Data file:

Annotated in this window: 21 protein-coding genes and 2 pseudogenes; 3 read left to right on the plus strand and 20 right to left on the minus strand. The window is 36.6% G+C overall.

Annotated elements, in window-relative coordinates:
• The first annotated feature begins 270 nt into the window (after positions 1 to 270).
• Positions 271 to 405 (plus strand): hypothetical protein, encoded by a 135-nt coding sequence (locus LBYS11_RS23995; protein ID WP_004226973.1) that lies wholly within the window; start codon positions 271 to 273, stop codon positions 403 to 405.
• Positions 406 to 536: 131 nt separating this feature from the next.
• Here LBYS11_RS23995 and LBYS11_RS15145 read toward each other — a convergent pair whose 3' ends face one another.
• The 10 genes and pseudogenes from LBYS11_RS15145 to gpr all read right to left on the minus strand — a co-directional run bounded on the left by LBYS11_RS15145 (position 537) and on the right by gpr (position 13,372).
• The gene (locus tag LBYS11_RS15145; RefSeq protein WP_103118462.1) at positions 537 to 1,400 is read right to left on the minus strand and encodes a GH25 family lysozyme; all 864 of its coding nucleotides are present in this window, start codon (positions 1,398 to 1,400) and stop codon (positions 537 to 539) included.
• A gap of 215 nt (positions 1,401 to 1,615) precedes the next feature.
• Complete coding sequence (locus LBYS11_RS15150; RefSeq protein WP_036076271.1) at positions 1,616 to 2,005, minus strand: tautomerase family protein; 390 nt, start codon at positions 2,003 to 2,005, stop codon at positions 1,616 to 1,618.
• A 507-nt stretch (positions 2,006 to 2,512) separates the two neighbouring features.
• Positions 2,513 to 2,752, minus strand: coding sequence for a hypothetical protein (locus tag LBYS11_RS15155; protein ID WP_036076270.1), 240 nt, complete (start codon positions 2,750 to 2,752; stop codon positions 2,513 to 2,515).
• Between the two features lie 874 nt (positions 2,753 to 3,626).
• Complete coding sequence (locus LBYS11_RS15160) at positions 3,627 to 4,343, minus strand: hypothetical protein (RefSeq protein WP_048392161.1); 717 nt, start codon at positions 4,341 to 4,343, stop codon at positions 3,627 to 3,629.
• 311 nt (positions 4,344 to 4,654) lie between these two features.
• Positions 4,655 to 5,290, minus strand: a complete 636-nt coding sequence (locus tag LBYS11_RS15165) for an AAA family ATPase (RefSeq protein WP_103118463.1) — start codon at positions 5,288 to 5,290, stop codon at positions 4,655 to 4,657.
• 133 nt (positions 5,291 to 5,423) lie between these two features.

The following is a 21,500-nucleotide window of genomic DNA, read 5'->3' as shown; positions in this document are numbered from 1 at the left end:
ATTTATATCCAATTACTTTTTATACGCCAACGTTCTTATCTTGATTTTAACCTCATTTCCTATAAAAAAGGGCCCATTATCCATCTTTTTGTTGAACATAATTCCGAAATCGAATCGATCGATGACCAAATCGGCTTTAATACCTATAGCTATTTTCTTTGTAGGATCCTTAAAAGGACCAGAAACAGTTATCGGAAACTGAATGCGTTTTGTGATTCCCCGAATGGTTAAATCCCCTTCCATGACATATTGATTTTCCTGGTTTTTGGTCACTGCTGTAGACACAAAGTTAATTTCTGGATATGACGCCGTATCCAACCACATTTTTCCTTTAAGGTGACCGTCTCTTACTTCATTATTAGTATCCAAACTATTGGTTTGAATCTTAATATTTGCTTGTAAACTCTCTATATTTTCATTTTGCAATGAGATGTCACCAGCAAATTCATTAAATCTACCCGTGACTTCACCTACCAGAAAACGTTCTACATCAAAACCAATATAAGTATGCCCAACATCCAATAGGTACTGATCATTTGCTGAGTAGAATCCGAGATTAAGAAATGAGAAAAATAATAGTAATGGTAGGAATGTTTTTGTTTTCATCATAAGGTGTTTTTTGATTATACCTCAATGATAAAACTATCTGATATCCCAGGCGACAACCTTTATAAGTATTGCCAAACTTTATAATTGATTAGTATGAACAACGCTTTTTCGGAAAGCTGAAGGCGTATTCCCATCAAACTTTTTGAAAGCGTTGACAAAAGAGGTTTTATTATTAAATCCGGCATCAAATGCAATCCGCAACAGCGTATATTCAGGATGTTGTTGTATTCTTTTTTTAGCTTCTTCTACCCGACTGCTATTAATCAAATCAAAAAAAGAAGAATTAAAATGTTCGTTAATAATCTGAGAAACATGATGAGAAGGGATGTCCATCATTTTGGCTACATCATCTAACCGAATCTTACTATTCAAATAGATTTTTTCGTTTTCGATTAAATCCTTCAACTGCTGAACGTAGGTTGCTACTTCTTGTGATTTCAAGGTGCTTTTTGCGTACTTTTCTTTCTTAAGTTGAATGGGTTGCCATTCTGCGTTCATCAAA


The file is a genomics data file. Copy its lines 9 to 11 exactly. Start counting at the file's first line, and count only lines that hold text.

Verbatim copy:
• A gap of 215 nt (positions 1,401 to 1,615) precedes the next feature.
• Complete coding sequence (locus LBYS11_RS15150; RefSeq protein WP_036076271.1) at positions 1,616 to 2,005, minus strand: tautomerase family protein; 390 nt, start codon at positions 2,003 to 2,005, stop codon at positions 1,616 to 1,618.
• A 507-nt stretch (positions 2,006 to 2,512) separates the two neighbouring features.